I’ve decided to down-grade the golden rule of not judging a book by it’s cover to more of a guideline. The reason for this sea-change of opinion is yet another vanity press book with a very unappealing cover. This time, it’s a picture of the heroine dressed like a man might think a woman would dress if she wanted to pass for a man. Yes, it’s that bad.
This is book two of a planned trilogy, and this review covers only this volume, obviously.
So, to the story: It’s 1831, and Lady Gwendolyn Crichton has been appointed to the position of Royal Sorceress. In the world which the book is set, a female Royal Sorceress is something of a scandal, which is pointed out over and over again, ad nauseum. But anyway, the story kicks off with the old crime thriller dead body in a locked room skit, which is a bit odd for a fantasy novel, but not totally outrageous.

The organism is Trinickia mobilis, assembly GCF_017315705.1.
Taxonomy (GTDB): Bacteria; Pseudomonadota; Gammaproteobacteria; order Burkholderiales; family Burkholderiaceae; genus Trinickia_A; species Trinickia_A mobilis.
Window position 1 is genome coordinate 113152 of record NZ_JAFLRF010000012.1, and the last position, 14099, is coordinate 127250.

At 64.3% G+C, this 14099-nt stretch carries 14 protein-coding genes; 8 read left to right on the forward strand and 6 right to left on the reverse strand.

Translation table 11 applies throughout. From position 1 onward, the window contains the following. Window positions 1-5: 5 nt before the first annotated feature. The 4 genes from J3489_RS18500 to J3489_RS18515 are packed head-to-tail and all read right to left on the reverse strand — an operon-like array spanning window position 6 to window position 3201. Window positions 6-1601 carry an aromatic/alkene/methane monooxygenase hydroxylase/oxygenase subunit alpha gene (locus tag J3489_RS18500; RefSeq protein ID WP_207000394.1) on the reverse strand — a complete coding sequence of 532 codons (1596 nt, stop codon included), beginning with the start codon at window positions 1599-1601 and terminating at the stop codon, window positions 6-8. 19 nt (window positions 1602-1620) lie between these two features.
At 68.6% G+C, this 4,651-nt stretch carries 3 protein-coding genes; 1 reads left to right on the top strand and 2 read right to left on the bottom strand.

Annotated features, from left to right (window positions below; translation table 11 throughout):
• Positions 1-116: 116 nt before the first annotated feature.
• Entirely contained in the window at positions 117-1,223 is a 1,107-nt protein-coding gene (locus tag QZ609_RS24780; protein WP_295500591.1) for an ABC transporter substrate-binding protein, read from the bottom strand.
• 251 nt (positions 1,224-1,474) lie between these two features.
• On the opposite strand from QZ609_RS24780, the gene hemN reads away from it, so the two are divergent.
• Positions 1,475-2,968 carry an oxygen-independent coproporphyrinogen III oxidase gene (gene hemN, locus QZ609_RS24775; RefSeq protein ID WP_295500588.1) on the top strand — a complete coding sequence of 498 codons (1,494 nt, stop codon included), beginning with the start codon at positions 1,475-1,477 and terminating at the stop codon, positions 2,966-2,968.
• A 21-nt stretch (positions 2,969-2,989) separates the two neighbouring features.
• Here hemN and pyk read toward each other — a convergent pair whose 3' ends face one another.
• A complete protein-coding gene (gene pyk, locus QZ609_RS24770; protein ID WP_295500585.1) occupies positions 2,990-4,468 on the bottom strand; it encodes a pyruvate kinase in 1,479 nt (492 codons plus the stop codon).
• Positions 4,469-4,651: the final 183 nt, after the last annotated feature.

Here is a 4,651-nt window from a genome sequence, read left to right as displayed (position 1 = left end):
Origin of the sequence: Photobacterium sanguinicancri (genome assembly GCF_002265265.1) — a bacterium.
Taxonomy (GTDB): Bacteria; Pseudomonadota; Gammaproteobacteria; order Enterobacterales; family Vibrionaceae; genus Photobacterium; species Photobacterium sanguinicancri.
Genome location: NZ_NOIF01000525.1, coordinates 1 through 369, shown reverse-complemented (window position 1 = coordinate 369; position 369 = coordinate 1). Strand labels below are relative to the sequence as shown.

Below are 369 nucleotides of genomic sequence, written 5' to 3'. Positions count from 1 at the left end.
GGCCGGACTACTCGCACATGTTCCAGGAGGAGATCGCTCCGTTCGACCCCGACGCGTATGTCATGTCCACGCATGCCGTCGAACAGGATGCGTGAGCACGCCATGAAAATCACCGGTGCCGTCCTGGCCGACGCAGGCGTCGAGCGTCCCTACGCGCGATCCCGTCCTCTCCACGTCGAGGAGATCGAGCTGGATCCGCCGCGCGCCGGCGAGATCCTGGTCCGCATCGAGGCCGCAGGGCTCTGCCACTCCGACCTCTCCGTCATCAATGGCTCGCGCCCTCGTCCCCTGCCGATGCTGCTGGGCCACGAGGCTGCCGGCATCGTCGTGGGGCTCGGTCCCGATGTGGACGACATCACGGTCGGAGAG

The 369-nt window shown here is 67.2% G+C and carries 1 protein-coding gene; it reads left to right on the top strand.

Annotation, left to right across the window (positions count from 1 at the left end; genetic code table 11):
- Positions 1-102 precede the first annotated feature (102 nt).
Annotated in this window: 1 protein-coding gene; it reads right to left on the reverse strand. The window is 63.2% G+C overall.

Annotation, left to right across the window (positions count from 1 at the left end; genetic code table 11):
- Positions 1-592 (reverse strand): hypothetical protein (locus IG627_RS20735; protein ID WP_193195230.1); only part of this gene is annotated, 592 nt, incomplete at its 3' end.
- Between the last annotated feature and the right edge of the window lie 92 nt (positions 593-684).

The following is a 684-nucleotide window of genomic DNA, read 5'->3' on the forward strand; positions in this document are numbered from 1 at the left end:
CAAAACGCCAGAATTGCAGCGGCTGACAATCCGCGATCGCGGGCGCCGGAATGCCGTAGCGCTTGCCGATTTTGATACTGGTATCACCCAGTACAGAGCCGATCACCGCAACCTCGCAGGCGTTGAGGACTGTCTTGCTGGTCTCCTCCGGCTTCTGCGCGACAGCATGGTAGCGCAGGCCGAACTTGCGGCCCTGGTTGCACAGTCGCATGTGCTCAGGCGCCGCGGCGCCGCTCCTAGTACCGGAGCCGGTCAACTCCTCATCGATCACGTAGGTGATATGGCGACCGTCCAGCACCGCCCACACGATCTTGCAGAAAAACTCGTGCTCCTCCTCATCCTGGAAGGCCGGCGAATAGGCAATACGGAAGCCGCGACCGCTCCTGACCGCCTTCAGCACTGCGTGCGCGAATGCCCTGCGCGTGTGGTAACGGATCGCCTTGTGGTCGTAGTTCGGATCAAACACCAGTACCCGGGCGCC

What follows is a mire of political shenanigans, double dealing and so forth, all totally boring and not really greatly relevant to a story about a sorceress. There are far too many words for the amount of actual content, and really, no one speaks like that, not now, not then.
Apart from the flimsy story, world building is mostly London with wizards and gender stereotyping, very original. The characters are all bland and very samey, there’s no pacing, it’s all monotonous and instantly forgettable. Overall a complete waste of everyone’s money.